Reading the article I felt it was me writing. I too have a first grader who reads at 4th year level and I am pretty sure it can be attributed to my reading to him every night. He reads to himself and me daily and I still read to him every night, we choose a book that is just a beyond his level of sustaining meaning while reading so that he hears and understands and learns new words and phrases. To Ana’s response , I say, you can be sure your child will benefit from reading. He may chew the book now but he is noticing you flip the pages and read the symbols (as words may seem to him now). He hears your voices and will soon be asking you to read the same book over and over!

  3. says

    @Ana That is really normal to chew on the books, but interacting with them is just as great! I used to give one to my son to “read” and I’d read another one. Or, sometimes I knew the words by heart, so he’d play with the book and I’d keep “reading”/talking anyway. As Penny pointed out, just hearing the words and seeing that the symbols on the page actually have meaning makes for babies who are interested in books much earlier. Hearing your toddler ask “What dis say?” is one of the best questions when you realize they actually get it. :) And, great point about the bath. Both my boys get hyper, too, so it’s definitely not meant to be a “soothing” activity for us and never was, even as babies. :) Thank you for commenting!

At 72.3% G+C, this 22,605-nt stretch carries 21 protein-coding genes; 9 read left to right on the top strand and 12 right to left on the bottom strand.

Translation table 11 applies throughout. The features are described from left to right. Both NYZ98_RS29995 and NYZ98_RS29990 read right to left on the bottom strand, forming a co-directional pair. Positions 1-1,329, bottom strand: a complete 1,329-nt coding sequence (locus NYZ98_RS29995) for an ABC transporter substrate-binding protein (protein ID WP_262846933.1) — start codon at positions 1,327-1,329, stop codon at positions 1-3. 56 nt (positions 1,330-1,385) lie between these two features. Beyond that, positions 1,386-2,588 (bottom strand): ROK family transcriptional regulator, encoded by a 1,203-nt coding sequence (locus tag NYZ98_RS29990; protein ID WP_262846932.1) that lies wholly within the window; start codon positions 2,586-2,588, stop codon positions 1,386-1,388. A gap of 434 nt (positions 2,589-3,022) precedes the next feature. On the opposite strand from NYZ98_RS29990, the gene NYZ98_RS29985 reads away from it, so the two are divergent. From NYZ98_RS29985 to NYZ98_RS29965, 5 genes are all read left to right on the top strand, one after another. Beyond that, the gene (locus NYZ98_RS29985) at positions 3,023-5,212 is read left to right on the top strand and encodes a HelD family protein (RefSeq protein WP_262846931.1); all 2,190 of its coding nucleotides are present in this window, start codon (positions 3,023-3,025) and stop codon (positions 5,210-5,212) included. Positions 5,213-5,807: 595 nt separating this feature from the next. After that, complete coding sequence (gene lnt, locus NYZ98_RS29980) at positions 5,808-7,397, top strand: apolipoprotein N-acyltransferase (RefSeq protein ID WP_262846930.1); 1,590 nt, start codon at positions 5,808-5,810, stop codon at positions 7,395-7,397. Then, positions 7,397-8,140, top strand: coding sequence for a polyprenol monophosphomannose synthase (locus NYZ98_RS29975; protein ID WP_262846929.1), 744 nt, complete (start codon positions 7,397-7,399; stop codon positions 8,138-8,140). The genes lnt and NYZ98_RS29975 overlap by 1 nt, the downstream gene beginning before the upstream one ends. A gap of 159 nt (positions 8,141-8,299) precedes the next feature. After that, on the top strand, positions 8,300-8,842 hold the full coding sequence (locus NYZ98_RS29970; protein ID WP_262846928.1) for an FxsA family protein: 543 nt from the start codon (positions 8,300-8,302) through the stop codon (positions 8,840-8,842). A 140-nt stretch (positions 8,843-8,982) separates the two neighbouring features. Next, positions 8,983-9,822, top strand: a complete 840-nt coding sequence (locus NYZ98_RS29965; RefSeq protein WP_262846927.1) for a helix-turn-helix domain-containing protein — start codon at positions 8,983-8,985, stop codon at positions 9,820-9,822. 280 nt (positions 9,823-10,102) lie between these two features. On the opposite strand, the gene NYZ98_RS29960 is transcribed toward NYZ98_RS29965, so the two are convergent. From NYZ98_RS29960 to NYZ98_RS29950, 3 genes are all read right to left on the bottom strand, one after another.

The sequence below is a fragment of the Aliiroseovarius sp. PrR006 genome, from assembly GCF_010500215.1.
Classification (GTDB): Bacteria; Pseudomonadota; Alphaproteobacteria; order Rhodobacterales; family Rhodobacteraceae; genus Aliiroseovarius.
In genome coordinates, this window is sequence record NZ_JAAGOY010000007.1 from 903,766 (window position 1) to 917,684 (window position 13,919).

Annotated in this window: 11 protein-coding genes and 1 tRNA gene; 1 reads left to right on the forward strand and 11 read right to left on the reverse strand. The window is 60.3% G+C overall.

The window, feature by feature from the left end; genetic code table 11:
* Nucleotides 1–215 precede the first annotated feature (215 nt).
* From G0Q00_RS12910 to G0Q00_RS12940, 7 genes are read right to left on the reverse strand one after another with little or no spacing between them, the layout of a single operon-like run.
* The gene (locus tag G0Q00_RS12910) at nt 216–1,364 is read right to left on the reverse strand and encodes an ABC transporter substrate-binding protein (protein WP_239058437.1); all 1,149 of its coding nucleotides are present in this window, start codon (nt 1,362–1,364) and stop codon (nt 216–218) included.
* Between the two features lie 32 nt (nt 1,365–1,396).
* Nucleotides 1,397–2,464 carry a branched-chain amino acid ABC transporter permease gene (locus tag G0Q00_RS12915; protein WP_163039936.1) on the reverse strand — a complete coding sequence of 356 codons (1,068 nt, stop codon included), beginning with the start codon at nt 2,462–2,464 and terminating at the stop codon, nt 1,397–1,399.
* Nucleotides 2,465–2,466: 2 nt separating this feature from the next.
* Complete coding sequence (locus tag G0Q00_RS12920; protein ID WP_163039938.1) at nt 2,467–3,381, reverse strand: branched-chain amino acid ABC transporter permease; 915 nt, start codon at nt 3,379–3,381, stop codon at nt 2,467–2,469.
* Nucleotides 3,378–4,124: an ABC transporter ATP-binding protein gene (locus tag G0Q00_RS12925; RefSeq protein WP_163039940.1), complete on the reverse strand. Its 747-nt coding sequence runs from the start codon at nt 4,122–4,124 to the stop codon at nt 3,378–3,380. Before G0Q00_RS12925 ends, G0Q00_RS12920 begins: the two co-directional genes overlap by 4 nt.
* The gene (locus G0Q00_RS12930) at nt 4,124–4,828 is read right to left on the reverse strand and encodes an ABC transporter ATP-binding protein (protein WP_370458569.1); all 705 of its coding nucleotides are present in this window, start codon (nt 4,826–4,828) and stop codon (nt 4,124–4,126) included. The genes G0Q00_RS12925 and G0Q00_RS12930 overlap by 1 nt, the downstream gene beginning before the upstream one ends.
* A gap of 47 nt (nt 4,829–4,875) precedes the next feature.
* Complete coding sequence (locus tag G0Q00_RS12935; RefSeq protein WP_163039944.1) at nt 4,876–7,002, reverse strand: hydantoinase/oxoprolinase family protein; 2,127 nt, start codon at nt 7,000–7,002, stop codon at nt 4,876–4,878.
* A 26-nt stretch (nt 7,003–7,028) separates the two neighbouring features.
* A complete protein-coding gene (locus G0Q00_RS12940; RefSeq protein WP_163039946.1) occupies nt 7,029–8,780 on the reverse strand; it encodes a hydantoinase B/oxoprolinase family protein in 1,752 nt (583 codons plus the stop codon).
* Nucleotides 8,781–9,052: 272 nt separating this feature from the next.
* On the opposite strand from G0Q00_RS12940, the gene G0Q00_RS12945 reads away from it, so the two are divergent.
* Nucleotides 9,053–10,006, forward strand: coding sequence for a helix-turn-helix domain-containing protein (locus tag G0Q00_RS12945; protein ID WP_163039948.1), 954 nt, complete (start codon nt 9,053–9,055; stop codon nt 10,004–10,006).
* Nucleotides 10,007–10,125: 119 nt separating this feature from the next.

@Penny I read your comment to my son and he said “That sounds like me!” It was so cute! Choosing books that you read that are above level is a great idea, too! It’s great when my son asks what a word means. He is expanding his vocabulary and it makes a big difference! Thank you for commenting!

  4. says

    Thank you for saying that “the perfect routine will be different for all babies and families.” I like the idea of finding a song you like, even if it isn’t a lullaby, taking the words out, and humming or ‘bum’-ing it the same way every night. Who cares what the original words were about, if mom and dad like singing it and baby feels comforted (and sleepy) by having a special thing of her own?